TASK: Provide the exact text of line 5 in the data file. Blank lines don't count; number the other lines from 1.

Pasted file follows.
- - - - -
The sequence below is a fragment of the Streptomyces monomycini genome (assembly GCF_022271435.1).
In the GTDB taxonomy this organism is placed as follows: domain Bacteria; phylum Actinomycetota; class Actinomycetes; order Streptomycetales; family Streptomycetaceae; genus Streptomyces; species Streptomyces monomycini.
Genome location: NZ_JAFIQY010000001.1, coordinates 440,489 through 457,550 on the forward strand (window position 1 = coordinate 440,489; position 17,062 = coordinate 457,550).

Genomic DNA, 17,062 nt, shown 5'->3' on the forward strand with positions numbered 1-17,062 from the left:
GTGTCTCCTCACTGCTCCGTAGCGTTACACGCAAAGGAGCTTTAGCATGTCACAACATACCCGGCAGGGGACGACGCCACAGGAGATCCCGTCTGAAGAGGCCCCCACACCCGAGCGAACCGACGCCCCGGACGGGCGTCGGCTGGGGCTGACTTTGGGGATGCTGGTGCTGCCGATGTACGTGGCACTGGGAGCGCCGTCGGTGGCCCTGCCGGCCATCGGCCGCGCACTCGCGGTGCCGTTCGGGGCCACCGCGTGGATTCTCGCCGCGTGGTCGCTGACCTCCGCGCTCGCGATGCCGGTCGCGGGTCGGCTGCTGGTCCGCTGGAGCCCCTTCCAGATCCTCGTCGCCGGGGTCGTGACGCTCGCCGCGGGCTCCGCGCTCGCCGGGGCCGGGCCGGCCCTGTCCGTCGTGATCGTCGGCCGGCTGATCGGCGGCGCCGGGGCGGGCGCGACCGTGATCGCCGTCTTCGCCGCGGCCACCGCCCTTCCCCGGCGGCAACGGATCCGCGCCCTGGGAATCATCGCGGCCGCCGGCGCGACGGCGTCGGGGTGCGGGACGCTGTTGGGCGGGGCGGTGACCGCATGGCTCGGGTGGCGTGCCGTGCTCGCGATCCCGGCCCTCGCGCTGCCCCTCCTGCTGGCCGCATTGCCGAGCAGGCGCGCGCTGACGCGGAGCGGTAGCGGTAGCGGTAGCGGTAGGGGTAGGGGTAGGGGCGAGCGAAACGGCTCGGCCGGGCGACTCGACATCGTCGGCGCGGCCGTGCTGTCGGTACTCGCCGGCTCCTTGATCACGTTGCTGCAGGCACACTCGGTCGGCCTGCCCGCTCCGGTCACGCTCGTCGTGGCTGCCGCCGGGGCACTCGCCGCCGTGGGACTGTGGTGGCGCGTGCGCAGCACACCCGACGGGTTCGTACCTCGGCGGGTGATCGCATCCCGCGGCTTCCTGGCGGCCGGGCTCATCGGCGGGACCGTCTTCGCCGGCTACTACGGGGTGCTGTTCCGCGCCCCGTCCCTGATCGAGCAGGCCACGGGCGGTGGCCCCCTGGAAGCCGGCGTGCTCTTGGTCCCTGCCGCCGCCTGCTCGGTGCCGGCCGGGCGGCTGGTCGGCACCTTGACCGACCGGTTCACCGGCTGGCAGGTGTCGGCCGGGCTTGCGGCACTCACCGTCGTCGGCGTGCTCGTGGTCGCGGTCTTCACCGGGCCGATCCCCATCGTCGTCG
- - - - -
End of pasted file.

GTGTCTCCTCACTGCTCCGTAGCGTTACACGCAAAGGAGCTTTAGCATGTCACAACATACCCGGCAGGGGACGACGCCACAGGAGATCCCGTCTGAAGAGGCCCCCACACCCGAGCGAACCGACGCCCCGGACGGGCGTCGGCTGGGGCTGACTTTGGGGATGCTGGTGCTGCCGATGTACGTGGCACTGGGAGCGCCGTCGGTGGCCCTGCCGGCCATCGGCCGCGCACTCGCGGTGCCGTTCGGGGCCACCGCGTGGATTCTCGCCGCGTGGTCGCTGACCTCCGCGCTCGCGATGCCGGTCGCGGGTCGGCTGCTGGTCCGCTGGAGCCCCTTCCAGATCCTCGTCGCCGGGGTCGTGACGCTCGCCGCGGGCTCCGCGCTCGCCGGGGCCGGGCCGGCCCTGTCCGTCGTGATCGTCGGCCGGCTGATCGGCGGCGCCGGGGCGGGCGCGACCGTGATCGCCGTCTTCGCCGCGGCCACCGCCCTTCCCCGGCGGCAACGGATCCGCGCCCTGGGAATCATCGCGGCCGCCGGCGCGACGGCGTCGGGGTGCGGGACGCTGTTGGGCGGGGCGGTGACCGCATGGCTCGGGTGGCGTGCCGTGCTCGCGATCCCGGCCCTCGCGCTGCCCCTCCTGCTGGCCGCATTGCCGAGCAGGCGCGCGCTGACGCGGAGCGGTAGCGGTAGCGGTAGCGGTAGGGGTAGGGGTAGGGGCGAGCGAAACGGCTCGGCCGGGCGACTCGACATCGTCGGCGCGGCCGTGCTGTCGGTACTCGCCGGCTCCTTGATCACGTTGCTGCAGGCACACTCGGTCGGCCTGCCCGCTCCGGTCACGCTCGTCGTGGCTGCCGCCGGGGCACTCGCCGCCGTGGGACTGTGGTGGCGCGTGCGCAGCACACCCGACGGGTTCGTACCTCGGCGGGTGATCGCATCCCGCGGCTTCCTGGCGGCCGGGCTCATCGGCGGGACCGTCTTCGCCGGCTACTACGGGGTGCTGTTCCGCGCCCCGTCCCTGATCGAGCAGGCCACGGGCGGTGGCCCCCTGGAAGCCGGCGTGCTCTTGGTCCCTGCCGCCGCCTGCTCGGTGCCGGCCGGGCGGCTGGTCGGCACCTTGACCGACCGGTTCACCGGCTGGCAGGTGTCGGCCGGGCTTGCGGCACTCACCGTCGTCGGCGTGCTCGTGGTCGCGGTCTTCACCGGGCCGATCCCCATCGTCGTCG